In Part 1 of this 3-part tutorial, we learned the most basic ring settings (ring/vibrate, default and personalized ringtones, unique tone for text messages). In Part 2, we’ll learn the more elaborate settings normally found only on smartphones:
- Notification of messages (email, PIN, browser push), Calendar events, and Task to-do items
- Notification signal types and meanings
- Standard notification profiles
PART 2, BEYOND THE BASICS
Simpler mobile phones do calls and text messaging. But smartphones like the BlackBerry offer more means of messaging and even personal tools much like a PDA or full computer. So, the term “ringing” doesn’t quite fit all the reasons a smartphone needs to get your attention. Hence, the term “notification.” And since “ringing” or “notification” can be quite disruptive or annoying in group settings, one needs different “profiles” of notification for the various situations we find ourselves in.
Notification–Beyond Phone Calls and Text Messages
As shown in the screenshots below, a Profile can be set to notify you of a number of occurrences. Most are communication-related but some are related to the BlackBerry personal tools.
Let’s define each of the twelve notification types shown above:
- Browser: This harkens back to an older technology that mostly flopped, called browser “push technology.” One of the few ways you might get a browser push message is if you subscribed to a weather alert, stock quotes, or breaking news. [For example, surf on your phone to http://mobile.blackberry.com > Applications > Weather & Travel/Weather Push.]
- Calendar: The BlackBerry Calendar lets you ask for reminders of events on your calendar.
- Gmail – New Mail: This doesn’t normally appear on your phone. I downloaded and installed the Gmail application for BlackBerry on my phone. What is noteworthy about this is that you may install an application that takes advantage of your BlackBerry’s ability to notify you when something significant happens.
- Level 1 Messages: There is a way to automatically examine email messages and determine if the sender or subject is “high priority” (Level 1) so that it can be announced with greater urgency. This topic is covered in Part 3 of the tutorial series.
- Messages[you@your_email.com]: New messages received on one of the email accounts you registered to have pushed to your BlackBerry. You may have multiple of these if you register multiple email accounts.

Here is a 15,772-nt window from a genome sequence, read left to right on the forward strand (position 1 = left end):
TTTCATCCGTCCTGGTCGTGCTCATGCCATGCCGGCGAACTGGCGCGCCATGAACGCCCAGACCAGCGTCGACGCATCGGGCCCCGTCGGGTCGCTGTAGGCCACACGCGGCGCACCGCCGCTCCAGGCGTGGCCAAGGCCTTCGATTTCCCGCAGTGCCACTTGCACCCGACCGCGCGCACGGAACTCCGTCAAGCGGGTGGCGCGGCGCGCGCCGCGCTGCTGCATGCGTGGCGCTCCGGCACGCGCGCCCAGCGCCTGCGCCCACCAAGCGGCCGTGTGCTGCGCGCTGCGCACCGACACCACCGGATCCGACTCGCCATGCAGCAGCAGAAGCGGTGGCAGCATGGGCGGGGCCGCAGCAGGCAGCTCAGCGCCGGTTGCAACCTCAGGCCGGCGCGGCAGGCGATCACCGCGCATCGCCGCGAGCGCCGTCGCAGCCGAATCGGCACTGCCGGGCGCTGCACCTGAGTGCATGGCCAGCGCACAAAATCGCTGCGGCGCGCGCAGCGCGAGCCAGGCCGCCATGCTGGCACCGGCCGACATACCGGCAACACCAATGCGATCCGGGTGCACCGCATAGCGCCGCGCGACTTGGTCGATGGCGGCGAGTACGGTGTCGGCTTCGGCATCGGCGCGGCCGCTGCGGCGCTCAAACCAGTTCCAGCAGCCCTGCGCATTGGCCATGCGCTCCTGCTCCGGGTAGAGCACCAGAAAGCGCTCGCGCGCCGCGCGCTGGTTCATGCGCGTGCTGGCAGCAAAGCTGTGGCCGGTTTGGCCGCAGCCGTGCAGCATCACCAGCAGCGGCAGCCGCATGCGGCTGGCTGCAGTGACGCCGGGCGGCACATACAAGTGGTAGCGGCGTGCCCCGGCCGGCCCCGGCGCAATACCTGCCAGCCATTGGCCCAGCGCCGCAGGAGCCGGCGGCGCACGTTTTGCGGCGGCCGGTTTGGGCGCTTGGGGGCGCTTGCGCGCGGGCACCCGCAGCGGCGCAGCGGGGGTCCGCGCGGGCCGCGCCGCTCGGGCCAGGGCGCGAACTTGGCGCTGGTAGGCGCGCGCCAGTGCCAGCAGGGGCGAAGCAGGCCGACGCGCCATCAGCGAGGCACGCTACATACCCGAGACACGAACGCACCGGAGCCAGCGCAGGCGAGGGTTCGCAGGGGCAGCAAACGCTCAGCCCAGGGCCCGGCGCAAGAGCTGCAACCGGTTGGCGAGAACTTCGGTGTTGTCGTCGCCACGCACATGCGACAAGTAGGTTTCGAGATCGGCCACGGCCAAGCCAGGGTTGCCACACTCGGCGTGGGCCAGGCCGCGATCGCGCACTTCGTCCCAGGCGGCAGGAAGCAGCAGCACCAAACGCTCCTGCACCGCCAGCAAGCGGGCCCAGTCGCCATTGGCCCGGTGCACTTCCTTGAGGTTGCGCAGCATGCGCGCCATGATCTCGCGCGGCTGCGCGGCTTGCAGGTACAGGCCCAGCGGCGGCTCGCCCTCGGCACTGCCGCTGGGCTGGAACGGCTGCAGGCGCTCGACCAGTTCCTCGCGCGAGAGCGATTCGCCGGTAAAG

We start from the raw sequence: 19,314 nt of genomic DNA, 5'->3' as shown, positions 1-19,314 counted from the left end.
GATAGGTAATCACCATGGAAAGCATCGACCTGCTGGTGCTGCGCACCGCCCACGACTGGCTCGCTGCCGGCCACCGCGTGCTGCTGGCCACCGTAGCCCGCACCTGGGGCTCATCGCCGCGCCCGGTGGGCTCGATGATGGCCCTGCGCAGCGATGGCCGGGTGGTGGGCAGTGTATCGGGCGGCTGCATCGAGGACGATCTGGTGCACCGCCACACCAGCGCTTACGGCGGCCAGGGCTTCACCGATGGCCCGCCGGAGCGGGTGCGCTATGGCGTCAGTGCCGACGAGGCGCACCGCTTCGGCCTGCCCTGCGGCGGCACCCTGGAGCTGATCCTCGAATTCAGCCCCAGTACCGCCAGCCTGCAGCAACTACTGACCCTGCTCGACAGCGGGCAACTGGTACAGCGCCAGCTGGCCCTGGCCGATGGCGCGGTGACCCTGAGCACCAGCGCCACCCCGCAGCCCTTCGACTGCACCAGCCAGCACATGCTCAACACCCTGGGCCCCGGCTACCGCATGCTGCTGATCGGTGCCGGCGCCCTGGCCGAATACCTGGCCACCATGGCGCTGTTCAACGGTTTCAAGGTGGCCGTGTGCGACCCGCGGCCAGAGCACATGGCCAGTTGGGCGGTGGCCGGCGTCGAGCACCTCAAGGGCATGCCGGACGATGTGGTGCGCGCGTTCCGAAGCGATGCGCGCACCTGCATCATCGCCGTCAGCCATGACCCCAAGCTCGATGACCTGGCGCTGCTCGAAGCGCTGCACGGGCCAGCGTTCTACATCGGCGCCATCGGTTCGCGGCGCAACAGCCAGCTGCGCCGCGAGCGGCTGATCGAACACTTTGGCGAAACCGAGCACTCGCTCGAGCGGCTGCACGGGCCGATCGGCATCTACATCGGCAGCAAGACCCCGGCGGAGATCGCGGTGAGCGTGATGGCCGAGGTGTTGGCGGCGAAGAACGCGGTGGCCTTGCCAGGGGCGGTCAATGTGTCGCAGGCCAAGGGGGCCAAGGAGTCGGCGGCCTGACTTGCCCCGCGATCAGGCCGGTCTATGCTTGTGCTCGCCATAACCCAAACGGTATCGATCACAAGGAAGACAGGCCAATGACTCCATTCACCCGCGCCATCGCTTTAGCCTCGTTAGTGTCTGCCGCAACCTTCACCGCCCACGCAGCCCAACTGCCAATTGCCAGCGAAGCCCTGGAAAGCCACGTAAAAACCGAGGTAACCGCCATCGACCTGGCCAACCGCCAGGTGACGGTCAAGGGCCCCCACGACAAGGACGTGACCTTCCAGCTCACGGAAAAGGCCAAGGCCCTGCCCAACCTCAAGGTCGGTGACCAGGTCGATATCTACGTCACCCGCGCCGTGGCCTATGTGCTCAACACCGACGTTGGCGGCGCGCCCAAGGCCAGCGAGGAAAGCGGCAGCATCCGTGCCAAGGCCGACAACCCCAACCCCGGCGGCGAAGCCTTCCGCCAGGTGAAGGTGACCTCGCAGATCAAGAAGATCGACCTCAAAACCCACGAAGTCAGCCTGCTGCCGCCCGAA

- Messenger – Alert: The BlackBerry Messenger uses your phone’s PIN as its address for allowing you to invite, or receive invitations from, others to hold a text conversation. You can also “ping” a contact or transfer a file to their phone using Messenger. You can ask Messenger to alert your when a registered contact becomes available for a conversation. BlackBerry Messenger is similar to, but not the same as, instant messaging (IM), SMS text messages, or MMS multimedia messages. It only works between BlackBerrys.
- Messenger – New Message: This is a message received by the BlackBerry Messenger.
- MMS: This is a message that can include text, picture, video, or sound.
- Phone: This is a phone call.
- SMS Text: This is a text message (160-character limit).
- Tasks: The BlackBerry Task application lets you ask for reminders of tasks you scheduled on your To-Do list.
Ways Your Phone Can Notify You
Your phone has three ways to notify you or get your attention: sound, vibration, and light (LED*). (There are also icons, but that’s not covered here.) Below are descriptions of these notification types and their purposes:
|Tone: Call or message received; event or task reminder|
|Vibration: Call or message received; event or task reminder|
|Green (flashing): Phone is in wireless coverage area**Green (solid): Phone is off and charging|
|Red (flashing): Call or message received; event or task reminder
Red (solid): Phone error (or if briefly solid red, phone is resetting)
|Blue (flashing): Bluetooth is active|
|Amber (flashing): Battery is low|
* The BlackBerry Pearl 8130 Smartphone User Guide claims the four LED colors are used for other purposes, too, but I have no evidence this is correct.
** Many BlackBerry owners feel like the green flashing LED to indicate wireless coverage is an unnecessary waste of battery charge and elect to disable this. This is disabled by doing Options > Screen/Keyboard > LED Coverage Indicator = Off.
Let’s look at the standard notification profiles and how they are initially set (before you tinker with them):
|Loud: Uses high volume tones, and uses tone and vibration in- and out-of-holster|
|Normal: Uses medium volume tones, and uses tones only out-of-holster|
|Vibrate: Mutes volume and uses vibration only in- and out-of-holster|
|Phone Only: Out-of-holster uses medium volume tones for phone calls only, for everything else it only flashes LED; in-holster, mutes volume for tones but uses vibration and flashing LED for non-calls.|
|Off: There are no settings for this profile–all notification is shut off.|
So we’ve moved beyond the basics and learned about all the reasons and ways your phone can notify you of important events. And we’ve learned the standard profiles of notification that cover most of the scenarios you would find yourself in. In Part 3 we’ll cover the remaining and most advanced notification features.